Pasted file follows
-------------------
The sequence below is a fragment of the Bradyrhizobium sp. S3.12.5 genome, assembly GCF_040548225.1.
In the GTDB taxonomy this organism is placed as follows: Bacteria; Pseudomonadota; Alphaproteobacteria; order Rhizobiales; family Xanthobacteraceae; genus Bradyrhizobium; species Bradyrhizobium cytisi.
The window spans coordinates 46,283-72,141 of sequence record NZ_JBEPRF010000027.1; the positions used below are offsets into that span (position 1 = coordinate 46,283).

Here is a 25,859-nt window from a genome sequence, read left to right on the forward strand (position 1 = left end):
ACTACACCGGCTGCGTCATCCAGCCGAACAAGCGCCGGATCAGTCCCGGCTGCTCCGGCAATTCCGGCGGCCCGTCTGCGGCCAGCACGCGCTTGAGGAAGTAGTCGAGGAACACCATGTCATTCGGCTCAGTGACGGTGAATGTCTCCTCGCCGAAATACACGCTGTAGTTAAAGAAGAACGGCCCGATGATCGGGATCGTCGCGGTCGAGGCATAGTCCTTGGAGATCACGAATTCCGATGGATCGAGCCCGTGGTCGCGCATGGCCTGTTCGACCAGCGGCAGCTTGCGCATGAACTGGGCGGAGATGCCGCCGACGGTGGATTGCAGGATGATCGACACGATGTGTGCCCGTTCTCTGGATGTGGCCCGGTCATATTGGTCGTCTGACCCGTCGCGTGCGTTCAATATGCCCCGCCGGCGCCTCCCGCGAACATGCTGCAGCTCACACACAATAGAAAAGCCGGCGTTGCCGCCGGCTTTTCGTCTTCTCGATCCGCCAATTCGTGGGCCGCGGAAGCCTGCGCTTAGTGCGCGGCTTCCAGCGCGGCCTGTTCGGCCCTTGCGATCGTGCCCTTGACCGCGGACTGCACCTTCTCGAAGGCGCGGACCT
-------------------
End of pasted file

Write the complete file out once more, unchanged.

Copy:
The sequence below is a fragment of the Bradyrhizobium sp. S3.12.5 genome, assembly GCF_040548225.1.
In the GTDB taxonomy this organism is placed as follows: Bacteria; Pseudomonadota; Alphaproteobacteria; order Rhizobiales; family Xanthobacteraceae; genus Bradyrhizobium; species Bradyrhizobium cytisi.
The window spans coordinates 46,283-72,141 of sequence record NZ_JBEPRF010000027.1; the positions used below are offsets into that span (position 1 = coordinate 46,283).

Here is a 25,859-nt window from a genome sequence, read left to right on the forward strand (position 1 = left end):
ACTACACCGGCTGCGTCATCCAGCCGAACAAGCGCCGGATCAGTCCCGGCTGCTCCGGCAATTCCGGCGGCCCGTCTGCGGCCAGCACGCGCTTGAGGAAGTAGTCGAGGAACACCATGTCATTCGGCTCAGTGACGGTGAATGTCTCCTCGCCGAAATACACGCTGTAGTTAAAGAAGAACGGCCCGATGATCGGGATCGTCGCGGTCGAGGCATAGTCCTTGGAGATCACGAATTCCGATGGATCGAGCCCGTGGTCGCGCATGGCCTGTTCGACCAGCGGCAGCTTGCGCATGAACTGGGCGGAGATGCCGCCGACGGTGGATTGCAGGATGATCGACACGATGTGTGCCCGTTCTCTGGATGTGGCCCGGTCATATTGGTCGTCTGACCCGTCGCGTGCGTTCAATATGCCCCGCCGGCGCCTCCCGCGAACATGCTGCAGCTCACACACAATAGAAAAGCCGGCGTTGCCGCCGGCTTTTCGTCTTCTCGATCCGCCAATTCGTGGGCCGCGGAAGCCTGCGCTTAGTGCGCGGCTTCCAGCGCGGCCTGTTCGGCCCTTGCGATCGTGCCCTTGACCGCGGACTGCACCTTCTCGAAGGCGCGGACCT